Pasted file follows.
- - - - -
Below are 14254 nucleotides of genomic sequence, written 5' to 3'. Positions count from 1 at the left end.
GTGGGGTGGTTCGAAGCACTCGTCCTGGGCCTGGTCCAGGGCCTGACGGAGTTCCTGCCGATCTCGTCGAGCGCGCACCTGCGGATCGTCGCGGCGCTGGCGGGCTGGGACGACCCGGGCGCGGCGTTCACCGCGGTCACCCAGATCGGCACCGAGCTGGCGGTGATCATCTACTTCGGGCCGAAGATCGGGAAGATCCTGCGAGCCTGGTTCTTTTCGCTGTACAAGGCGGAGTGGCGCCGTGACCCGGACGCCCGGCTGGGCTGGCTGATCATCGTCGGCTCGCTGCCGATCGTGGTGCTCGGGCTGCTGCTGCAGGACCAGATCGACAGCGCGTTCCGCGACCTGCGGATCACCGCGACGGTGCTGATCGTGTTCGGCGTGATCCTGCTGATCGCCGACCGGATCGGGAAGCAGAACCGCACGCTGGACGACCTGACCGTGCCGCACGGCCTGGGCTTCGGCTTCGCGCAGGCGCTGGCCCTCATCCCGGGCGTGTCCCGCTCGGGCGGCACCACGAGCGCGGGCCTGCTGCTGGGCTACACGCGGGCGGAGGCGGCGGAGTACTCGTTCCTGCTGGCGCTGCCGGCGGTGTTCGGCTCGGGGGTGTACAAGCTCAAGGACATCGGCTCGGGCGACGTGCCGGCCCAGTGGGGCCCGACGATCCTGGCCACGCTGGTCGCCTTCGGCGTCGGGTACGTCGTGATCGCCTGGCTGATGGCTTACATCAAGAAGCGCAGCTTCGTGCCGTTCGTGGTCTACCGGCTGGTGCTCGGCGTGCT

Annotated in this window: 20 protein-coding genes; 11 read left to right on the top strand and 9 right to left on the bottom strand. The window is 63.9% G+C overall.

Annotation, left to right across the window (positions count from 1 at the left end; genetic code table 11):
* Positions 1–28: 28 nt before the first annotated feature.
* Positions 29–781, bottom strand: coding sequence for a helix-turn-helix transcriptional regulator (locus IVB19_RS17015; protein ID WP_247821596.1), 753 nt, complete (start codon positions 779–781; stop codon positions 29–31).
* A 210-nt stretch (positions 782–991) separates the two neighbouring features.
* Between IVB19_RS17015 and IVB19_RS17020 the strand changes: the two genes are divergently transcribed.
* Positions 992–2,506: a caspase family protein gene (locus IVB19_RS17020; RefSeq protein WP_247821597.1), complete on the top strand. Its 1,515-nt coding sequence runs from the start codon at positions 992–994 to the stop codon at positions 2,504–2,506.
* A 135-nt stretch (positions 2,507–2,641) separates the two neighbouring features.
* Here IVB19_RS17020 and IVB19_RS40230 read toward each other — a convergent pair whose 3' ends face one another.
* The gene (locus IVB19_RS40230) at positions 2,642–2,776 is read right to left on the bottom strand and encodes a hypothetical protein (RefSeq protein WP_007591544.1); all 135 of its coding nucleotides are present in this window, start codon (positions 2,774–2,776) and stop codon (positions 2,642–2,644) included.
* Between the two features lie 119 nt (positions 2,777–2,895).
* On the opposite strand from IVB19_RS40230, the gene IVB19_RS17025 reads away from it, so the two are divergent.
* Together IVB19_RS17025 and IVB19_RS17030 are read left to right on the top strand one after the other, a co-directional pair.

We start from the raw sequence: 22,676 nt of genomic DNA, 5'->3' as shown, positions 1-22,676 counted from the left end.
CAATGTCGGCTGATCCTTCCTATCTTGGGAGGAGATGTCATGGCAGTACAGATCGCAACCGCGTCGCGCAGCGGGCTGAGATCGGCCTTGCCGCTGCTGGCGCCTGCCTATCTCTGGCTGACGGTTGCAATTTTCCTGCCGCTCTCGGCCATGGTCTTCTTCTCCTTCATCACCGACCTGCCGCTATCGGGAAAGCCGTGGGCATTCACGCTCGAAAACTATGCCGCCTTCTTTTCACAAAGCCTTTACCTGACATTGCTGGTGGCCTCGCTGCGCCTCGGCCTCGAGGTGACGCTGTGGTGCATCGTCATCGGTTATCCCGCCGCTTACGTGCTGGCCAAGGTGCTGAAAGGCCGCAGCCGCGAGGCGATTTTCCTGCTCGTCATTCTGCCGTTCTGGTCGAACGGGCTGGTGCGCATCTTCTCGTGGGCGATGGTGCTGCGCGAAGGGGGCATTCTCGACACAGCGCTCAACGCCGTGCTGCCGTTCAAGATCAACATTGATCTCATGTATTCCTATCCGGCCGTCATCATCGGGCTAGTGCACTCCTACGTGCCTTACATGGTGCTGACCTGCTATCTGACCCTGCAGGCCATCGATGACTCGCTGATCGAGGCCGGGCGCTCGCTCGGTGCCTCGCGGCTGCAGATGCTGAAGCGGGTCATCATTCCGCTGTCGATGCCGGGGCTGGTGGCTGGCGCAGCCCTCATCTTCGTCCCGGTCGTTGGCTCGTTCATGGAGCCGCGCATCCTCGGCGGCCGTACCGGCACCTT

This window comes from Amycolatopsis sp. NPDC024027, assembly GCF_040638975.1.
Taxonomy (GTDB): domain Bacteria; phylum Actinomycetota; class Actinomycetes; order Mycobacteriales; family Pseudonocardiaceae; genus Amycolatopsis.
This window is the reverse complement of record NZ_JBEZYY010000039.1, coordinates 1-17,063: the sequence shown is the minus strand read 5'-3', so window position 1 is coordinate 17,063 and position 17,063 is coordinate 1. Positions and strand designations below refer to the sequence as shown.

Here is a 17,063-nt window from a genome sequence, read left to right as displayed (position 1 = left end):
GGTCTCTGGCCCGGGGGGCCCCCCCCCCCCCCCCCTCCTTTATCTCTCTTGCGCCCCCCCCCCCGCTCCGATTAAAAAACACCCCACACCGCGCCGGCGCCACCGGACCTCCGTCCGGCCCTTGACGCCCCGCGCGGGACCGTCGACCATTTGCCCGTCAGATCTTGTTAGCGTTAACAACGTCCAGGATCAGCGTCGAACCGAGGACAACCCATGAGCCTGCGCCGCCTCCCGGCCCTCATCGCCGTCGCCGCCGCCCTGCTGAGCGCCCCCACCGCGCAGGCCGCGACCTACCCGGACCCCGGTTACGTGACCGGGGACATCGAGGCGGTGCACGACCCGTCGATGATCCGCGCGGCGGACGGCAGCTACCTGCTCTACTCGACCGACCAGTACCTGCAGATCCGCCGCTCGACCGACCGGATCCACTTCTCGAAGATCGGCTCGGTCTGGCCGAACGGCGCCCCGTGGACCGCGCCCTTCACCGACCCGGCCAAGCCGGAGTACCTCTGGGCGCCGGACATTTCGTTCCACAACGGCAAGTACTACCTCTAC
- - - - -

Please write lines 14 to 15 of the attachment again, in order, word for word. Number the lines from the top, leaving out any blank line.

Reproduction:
* On the opposite strand from IVB19_RS40230, the gene IVB19_RS17025 reads away from it, so the two are divergent.
* Together IVB19_RS17025 and IVB19_RS17030 are read left to right on the top strand one after the other, a co-directional pair.